Steel says she has often grown bored in count. Morris says: "I never got bored. but it was a very long drawn-out case." Steel adds: "When it first started we weren't having any days off at all but then we realised that it wasn't sustainable. You have to have days off or you'd go mad. I would sit in the park or go out with friends, but it's always with you. We are only defending our right to free speech and to put powerful companies under scrutiny.

It was on November 1 that the trial passed its milestone of 292 days making it the longest ever. Until then the Tichborne impersonation case of 1871, which comprised a civil and criminal trial and concerned a dispute over the inheritance of the Tichborne Estate in Hampshire, held that distinction, lasting 291 days. Arthur Orton, who had falsely posed as the long-lost brother of the late Baron of Tichborne, was sentenced to two consecutive terms ot imprisonment and hard labour.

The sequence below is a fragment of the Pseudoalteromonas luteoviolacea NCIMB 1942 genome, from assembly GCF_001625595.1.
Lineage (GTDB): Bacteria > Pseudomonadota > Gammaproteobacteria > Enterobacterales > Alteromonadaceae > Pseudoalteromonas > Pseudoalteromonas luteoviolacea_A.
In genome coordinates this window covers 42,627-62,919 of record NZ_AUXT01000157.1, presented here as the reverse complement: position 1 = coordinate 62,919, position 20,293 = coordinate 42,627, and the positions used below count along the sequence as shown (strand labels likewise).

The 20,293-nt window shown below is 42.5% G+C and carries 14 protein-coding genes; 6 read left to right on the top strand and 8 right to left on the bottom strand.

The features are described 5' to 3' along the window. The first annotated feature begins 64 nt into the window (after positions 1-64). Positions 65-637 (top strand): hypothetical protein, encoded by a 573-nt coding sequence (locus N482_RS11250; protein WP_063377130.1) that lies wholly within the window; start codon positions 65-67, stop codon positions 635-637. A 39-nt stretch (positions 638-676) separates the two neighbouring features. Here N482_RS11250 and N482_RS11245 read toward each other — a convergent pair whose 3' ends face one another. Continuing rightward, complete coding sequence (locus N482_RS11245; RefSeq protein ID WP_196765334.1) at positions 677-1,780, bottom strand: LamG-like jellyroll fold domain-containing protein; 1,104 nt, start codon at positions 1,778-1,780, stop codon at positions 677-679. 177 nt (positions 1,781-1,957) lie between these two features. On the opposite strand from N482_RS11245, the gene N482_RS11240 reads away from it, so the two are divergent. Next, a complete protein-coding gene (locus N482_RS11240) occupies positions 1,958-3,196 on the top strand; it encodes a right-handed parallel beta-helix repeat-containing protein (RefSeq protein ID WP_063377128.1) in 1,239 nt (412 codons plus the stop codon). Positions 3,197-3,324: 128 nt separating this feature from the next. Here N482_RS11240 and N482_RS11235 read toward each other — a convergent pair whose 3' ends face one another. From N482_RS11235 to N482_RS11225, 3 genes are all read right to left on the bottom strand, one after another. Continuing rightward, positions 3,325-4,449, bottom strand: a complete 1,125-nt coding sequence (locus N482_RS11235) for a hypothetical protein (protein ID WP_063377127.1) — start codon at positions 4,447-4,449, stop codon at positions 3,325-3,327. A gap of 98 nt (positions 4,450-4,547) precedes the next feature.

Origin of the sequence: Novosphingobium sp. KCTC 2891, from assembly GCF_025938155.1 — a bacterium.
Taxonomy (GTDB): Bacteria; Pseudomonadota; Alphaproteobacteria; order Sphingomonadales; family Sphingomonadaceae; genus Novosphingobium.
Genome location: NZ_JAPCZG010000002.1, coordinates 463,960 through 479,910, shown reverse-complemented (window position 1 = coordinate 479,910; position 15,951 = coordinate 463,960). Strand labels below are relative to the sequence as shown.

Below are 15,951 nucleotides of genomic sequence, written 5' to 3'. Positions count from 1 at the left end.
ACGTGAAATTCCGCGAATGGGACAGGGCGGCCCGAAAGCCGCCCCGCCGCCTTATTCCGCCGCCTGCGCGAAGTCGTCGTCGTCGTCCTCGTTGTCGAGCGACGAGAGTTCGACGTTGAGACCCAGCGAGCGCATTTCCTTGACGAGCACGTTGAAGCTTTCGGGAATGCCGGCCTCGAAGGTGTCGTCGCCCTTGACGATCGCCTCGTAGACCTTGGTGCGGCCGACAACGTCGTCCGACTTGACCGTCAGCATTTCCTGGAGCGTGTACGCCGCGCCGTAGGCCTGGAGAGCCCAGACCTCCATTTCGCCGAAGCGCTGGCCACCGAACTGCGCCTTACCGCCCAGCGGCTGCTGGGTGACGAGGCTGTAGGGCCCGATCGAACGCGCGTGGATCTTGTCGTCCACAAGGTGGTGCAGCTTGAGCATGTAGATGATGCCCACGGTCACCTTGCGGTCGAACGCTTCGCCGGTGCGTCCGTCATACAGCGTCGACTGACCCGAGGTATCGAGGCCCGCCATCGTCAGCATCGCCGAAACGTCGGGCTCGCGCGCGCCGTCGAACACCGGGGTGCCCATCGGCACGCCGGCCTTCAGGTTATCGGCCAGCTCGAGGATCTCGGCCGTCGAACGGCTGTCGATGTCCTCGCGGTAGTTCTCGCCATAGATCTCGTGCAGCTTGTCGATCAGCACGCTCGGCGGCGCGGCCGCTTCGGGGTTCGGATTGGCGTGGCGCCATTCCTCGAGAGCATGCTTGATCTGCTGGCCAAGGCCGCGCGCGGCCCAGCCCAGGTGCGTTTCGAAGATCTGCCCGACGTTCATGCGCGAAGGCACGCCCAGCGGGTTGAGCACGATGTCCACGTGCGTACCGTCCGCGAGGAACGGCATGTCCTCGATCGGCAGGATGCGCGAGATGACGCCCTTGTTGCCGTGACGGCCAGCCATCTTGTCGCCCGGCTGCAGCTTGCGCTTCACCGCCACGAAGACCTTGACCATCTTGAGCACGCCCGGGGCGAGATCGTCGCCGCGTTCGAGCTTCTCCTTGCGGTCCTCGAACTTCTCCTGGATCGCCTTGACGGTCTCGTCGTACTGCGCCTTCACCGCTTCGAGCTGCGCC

If Steel and Morris lose, McDonald's has indicated that it will not he seeking damages just a clarification of accurate facts. However, much of the damage is done. On the Internet is "McSpotlight" set up by supporters of Morris and Steel, which contains millions of words from the trial and clips of film. In its first week it was accessed 174,000 times.

In the meantime, the McLibel Two are looking forward to their first stress-free Christmas for years. Steel will stay with friends and family in Scotland, while Morris will take Charlie to The Netherlands. "Itwill be our first proper holiday together for four years," he says. "Charlie deserves it and I think that I need it."